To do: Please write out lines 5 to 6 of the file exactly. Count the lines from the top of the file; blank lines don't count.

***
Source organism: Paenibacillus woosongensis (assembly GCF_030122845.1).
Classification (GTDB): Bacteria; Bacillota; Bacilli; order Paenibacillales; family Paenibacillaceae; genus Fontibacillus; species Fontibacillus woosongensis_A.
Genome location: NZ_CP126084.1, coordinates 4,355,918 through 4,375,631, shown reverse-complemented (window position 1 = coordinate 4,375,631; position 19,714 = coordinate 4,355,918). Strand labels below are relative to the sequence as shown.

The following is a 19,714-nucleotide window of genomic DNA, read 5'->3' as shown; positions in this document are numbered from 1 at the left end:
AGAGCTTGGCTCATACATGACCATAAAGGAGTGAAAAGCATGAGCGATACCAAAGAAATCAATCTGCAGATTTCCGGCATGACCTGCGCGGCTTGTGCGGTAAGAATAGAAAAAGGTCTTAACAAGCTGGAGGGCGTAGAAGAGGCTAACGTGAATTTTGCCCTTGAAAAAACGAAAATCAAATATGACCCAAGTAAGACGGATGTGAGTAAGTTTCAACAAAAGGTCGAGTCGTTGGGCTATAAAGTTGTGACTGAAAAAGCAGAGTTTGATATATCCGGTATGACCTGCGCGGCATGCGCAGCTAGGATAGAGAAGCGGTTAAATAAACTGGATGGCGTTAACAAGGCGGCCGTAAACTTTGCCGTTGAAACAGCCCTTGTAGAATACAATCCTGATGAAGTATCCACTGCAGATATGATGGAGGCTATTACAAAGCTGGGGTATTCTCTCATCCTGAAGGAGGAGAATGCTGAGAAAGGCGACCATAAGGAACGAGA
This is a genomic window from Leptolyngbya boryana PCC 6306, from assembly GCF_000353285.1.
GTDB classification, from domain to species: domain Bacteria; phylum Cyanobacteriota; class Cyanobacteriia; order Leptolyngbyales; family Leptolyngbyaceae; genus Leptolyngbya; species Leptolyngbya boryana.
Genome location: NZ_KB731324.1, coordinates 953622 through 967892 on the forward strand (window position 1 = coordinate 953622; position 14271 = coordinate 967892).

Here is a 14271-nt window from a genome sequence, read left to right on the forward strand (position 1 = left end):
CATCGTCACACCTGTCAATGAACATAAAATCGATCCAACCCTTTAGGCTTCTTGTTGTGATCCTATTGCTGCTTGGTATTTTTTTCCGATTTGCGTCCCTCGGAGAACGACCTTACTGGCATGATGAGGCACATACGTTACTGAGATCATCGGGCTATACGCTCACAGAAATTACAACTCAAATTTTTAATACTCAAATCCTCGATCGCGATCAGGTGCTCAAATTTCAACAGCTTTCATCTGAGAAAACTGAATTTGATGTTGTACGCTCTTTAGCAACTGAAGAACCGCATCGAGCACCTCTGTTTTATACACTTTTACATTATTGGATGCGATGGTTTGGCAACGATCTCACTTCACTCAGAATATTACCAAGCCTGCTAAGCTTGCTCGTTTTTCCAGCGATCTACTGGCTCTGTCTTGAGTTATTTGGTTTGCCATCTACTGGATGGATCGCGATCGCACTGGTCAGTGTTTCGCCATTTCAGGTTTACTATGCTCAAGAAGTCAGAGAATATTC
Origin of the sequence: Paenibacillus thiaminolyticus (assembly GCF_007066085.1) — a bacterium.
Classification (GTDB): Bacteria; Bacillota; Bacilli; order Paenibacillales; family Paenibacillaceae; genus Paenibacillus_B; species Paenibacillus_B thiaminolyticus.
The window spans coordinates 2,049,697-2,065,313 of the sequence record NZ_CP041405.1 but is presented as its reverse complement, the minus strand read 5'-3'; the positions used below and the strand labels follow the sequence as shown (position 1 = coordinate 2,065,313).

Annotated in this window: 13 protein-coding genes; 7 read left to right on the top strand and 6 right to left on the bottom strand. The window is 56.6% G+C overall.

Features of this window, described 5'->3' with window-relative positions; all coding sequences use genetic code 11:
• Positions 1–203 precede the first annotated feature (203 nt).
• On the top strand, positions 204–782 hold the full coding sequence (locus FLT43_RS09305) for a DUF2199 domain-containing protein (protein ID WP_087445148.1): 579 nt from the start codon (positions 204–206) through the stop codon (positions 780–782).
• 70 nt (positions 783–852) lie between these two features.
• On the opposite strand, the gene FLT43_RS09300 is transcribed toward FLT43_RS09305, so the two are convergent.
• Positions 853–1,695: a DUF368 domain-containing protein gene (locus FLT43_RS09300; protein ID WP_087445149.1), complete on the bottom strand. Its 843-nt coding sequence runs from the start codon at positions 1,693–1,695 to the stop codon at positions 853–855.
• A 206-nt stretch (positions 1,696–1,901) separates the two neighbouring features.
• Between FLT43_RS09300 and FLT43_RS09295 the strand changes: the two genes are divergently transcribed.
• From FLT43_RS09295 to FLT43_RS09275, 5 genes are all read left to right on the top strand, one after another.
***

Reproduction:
AGAGCTTGGCTCATACATGACCATAAAGGAGTGAAAAGCATGAGCGATACCAAAGAAATCAATCTGCAGATTTCCGGCATGACCTGCGCGGCTTGTGCGGTAAGAATAGAAAAAGGTCTTAACAAGCTGGAGGGCGTAGAAGAGGCTAACGTGAATTTTGCCCTTGAAAAAACGAAAATCAAATATGACCCAAGTAAGACGGATGTGAGTAAGTTTCAACAAAAGGTCGAGTCGTTGGGCTATAAAGTTGTGACTGAAAAAGCAGAGTTTGATATATCCGGTATGACCTGCGCGGCATGCGCAGCTAGGATAGAGAAGCGGTTAAATAAACTGGATGGCGTTAACAAGGCGGCCGTAAACTTTGCCGTTGAAACAGCCCTTGTAGAATACAATCCTGATGAAGTATCCACTGCAGATATGATGGAGGCTATTACAAAGCTGGGGTATTCTCTCATCCTGAAGGAGGAGAATGCTGAGAAAGGCGACCATAAGGAACGAGA
This is a genomic window from Leptolyngbya boryana PCC 6306, from assembly GCF_000353285.1.